Sunday, January 12, 2014

The Broken Plate



I posted about my talk on the atonement in sacrament meeting a while back.

In it, I introduced my metaphor about the broken plate to illustrate repentance.  Just the other night, however, I was awake contemplating how my analogy was incomplete, and I felt strongly that I should further include the thoughts I am having in addition to it now.

To review this analogy, I related sin to breaking a plate.  I'll add more detail to this post to expand it a little more.

I break a plate.  Oops.  The first step to using the atonement is to recognize the sin.  "I did that."  Those three words can sometimes be the hardest words to think, let alone utter aloud.  Sometimes we find ourselves justifying it.  "Well, the soap and water made the plate slippery."  "It isn't my fault."  "It isn't that big of a deal, we have lots more plates."  "I can just buy another plate, so this one doesn't matter."  "Well, if he hadn't pushed my elbow."  Whatever the excuse, it's a lie.  The plate is broken.  The fact remains.  "I broke the plate."  This can be hard to do sometimes because we don't want to acknowledge our guilt because it's painful.  Guilt hurts because often we are trying so hard to do our best in life, and although we know we cannot be perfect, we still don't like to recognize the black spots in our record.  Sometimes it seems easier to just ignore or justify it.  But it's not easier.  It leaves the weight on our shoulders, a weight that can be too much to bear.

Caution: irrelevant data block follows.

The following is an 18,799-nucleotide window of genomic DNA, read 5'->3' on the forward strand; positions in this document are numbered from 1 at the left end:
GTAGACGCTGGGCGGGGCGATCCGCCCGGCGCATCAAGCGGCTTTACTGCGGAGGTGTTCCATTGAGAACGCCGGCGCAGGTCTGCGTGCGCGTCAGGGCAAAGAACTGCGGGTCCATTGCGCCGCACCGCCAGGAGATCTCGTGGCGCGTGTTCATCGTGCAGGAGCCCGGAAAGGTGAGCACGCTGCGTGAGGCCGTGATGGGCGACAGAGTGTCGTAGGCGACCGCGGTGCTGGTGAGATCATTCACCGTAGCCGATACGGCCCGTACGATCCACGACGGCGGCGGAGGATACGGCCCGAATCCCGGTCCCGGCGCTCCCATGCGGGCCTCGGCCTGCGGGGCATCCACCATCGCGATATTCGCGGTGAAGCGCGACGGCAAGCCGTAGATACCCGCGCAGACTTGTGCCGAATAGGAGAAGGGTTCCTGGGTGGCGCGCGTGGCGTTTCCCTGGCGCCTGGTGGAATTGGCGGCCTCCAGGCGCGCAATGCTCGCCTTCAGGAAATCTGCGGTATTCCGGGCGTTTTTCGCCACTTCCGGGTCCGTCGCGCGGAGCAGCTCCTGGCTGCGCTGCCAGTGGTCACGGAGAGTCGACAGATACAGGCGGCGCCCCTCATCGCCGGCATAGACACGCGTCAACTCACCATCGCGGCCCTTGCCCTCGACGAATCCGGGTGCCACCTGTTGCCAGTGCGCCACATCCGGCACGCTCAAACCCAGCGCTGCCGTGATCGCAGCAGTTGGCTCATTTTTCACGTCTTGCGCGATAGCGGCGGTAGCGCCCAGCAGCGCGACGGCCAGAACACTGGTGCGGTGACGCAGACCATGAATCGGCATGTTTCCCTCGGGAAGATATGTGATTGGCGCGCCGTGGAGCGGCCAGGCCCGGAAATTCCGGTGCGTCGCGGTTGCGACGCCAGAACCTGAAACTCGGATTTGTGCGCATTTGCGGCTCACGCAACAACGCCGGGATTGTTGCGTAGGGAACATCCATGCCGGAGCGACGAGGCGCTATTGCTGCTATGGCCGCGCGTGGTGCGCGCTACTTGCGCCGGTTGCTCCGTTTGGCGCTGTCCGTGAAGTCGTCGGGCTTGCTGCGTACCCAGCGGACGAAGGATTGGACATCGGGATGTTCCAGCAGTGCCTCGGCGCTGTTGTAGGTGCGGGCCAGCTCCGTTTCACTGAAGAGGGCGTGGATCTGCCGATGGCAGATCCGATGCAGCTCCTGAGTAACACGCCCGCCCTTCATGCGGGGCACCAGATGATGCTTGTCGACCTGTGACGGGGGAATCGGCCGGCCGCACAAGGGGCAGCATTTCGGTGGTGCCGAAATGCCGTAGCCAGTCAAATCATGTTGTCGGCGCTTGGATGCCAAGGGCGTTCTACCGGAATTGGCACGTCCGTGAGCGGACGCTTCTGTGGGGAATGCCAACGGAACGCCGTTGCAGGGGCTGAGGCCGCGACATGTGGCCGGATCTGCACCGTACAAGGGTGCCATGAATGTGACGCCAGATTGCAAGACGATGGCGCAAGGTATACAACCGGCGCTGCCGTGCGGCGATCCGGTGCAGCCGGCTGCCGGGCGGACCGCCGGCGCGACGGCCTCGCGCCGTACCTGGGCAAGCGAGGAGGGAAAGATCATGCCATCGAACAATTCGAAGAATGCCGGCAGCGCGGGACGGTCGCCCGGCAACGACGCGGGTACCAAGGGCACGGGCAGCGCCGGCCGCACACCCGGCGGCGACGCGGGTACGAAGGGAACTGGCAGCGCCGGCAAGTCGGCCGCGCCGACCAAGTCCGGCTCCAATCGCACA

So first we must recognize and take responsibility for the sin.  "I broke the plate."  Then we must feel Godly sorrow for the sin.  Usually we feel bad about it, sure enough.  But there is a difference between Godly sorrow and worldly sorrow.  Godly sorrow= "I feel guilty that I broke the plate.  It was a mistake that is mine and I wish I hadn't done it."  Worldly sorrow=  "I am ashamed of myself because I broke the plate, and this means I am no longer worthy to handle any future plates.  I am not worth it because I did this."  Tell the difference?  Godly sorrow is feeling guilty for a sin.  Worldly sorrow if feeling shame for self.  Another version of Worldly sorrow= "I feel ashamed of myself because I broke the plate.  Woe is me.  Others need to feel sorry for me too."  Ok, enough about that.